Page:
Photographer Eric Pickersgill’s REMOVED is a series of black and white photos capturing the all-too-obsessive use of mobile devices… only he has removed the actual device from their hands.
Eric Pickersgill’s REMOVED
We all know how dependent upon smart phones and tablets we have become. Many of us shake our heads sadly as we encounter crowds of people affixed to the screens on their devices, completely unaware of what is happening in the world around them. People in cars, at intimate meals, walking their dogs, waiting at bus stops – all engrossed in the world living in their palm. I even encounter people interacting with their precious technology in museums and parks; at family meals and during sports, theater and other places where they are offered far more beautiful and interesting things to observe.
Eric Pickersgill noticed this too and has documented the obsession in an unusual way. He has produced large format portraits of individuals (and his own family) who appear to be holding personal devices although the devices have been physically removed from the their hands.
To get these photos, Eric asked the subjects to hold their stare and posture as he removed their device and then made the exposure.
The photographs represent reenactments of scenes that the photographer experienced daily. His images reveal how we have learned to read the body of someone interacting with a device and when those signifiers are activated, it’s as if the device can be seen taking physical form without the actual object being present.
The inspiration for the project began as Eric sat in a café one morning and wrote the following about his observations:
Family sitting next to me at Illium café in Troy, NY is so disconnected from one another. Not much talking. Father and two daughters have their own phones out. Mom doesn’t have one or chooses to leave it put away. She stares out the window, sad and alone in the company of her closest family. Dad looks up every so often to announce some obscure piece of info he found online. Twice he goes on about a large fish that was caught. No one replies. I am saddened by the use of technology for interaction in exchange for not interacting. This has never happened before and I doubt we have scratched the surface of the social impact of this new experience. Mom has her phone out now.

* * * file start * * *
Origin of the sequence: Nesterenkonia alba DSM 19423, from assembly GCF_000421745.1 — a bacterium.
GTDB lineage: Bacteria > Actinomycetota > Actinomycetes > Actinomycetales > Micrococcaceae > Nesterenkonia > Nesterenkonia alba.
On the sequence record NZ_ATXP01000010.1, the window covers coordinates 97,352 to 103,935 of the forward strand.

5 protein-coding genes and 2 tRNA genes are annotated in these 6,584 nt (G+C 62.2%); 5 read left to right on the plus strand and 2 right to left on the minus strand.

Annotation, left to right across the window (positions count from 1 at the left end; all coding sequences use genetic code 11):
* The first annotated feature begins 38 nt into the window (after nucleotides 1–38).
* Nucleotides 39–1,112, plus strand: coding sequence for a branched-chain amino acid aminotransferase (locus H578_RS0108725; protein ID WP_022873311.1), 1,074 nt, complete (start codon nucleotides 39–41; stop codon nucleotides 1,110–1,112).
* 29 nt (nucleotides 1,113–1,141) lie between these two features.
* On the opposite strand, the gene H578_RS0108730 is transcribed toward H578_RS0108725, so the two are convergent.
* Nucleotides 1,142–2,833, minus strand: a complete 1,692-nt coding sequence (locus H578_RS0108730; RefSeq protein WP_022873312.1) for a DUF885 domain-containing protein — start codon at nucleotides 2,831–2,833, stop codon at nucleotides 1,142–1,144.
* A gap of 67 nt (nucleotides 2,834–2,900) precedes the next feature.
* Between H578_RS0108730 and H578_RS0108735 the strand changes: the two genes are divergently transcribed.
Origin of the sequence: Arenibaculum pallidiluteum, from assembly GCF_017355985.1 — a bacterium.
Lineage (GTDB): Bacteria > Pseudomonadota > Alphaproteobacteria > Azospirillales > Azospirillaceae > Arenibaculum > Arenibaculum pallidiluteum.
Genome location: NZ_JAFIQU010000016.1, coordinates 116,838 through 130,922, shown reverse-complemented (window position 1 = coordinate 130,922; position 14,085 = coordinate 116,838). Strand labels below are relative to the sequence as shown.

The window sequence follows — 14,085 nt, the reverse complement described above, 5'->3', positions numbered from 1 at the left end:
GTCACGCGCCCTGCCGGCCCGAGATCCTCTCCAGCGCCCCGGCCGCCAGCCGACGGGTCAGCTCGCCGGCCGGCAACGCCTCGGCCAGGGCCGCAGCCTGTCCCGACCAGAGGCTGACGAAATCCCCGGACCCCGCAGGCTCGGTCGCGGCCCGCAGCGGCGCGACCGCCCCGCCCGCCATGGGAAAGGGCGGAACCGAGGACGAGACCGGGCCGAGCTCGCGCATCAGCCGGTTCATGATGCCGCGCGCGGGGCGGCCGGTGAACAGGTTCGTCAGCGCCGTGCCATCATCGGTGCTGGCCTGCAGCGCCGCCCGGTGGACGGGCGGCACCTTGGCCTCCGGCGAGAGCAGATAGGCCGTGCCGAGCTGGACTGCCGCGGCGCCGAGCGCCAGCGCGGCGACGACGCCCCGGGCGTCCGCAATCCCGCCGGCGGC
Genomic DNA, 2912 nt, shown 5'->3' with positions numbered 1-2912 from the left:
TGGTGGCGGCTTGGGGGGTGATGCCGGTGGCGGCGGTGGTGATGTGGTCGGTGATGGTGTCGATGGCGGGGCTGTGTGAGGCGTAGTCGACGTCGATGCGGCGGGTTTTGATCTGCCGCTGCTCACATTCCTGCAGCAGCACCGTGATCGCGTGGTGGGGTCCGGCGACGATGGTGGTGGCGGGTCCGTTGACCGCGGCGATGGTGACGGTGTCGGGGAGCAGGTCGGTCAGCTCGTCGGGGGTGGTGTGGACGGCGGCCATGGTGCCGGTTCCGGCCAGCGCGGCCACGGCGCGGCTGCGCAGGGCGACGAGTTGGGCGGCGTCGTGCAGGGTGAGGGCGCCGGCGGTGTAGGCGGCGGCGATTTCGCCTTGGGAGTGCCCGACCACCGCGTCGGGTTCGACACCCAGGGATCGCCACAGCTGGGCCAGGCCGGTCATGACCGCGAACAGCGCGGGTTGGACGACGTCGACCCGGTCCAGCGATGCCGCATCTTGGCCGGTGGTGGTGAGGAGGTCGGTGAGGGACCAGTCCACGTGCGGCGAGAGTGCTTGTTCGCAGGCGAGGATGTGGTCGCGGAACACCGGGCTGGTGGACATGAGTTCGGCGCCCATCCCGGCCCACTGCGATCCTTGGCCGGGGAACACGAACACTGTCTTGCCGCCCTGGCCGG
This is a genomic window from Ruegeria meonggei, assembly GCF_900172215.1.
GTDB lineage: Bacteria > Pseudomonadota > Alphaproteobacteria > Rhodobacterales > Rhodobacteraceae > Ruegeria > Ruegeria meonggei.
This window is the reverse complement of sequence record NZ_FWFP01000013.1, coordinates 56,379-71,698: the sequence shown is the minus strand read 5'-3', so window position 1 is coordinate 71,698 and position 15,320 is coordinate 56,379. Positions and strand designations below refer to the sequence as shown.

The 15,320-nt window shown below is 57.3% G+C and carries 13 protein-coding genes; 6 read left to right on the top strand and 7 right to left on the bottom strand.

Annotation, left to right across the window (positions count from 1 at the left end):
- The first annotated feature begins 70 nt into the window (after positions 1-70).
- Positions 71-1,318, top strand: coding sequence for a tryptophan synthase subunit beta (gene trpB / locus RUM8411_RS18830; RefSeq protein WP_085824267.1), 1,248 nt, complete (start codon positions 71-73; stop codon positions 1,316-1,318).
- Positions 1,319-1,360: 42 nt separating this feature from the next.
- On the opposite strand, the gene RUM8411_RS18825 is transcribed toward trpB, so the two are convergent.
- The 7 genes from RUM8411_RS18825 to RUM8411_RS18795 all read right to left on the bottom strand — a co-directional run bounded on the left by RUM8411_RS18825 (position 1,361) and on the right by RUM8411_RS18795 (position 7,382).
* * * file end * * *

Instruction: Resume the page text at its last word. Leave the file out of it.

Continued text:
The image of that family, the mother’s face, the teenage girls’ and their father’s posture and focus on the palm of their own hands has been burned in my mind. It was one of those moments where you see something so amazingly common that it startles you into consciousness of what’s actually happening and it is impossible to forget. I see this family at the grocery store, in classrooms, on the side of the highway and in my own bed as I fall asleep next to my wife. We rest back to back on our sides coddling our small, cold, illuminated devices every night.
Eric is a co-founder of The Gallery 145 and Mall Pretzel. In 2015 Eric completed an internship at Cassilhaus Gallery and is the Director of Community Engagement at The Light Factory in Charlotte, North Carolina. Eric is also a Visiting Lecturer for The University of North Carolina at Chapel Hill.
Eric’s work explores the psychological and social effects that cameras and their artifacts have on individuals and societies as a whole. See more of it at www.ericpickersgill.com
For print and gallery inquiries please contact him directly here.
Follow Eric on Instagram at @ericpickersgill
all images and information courtesy of Eric Pickersgill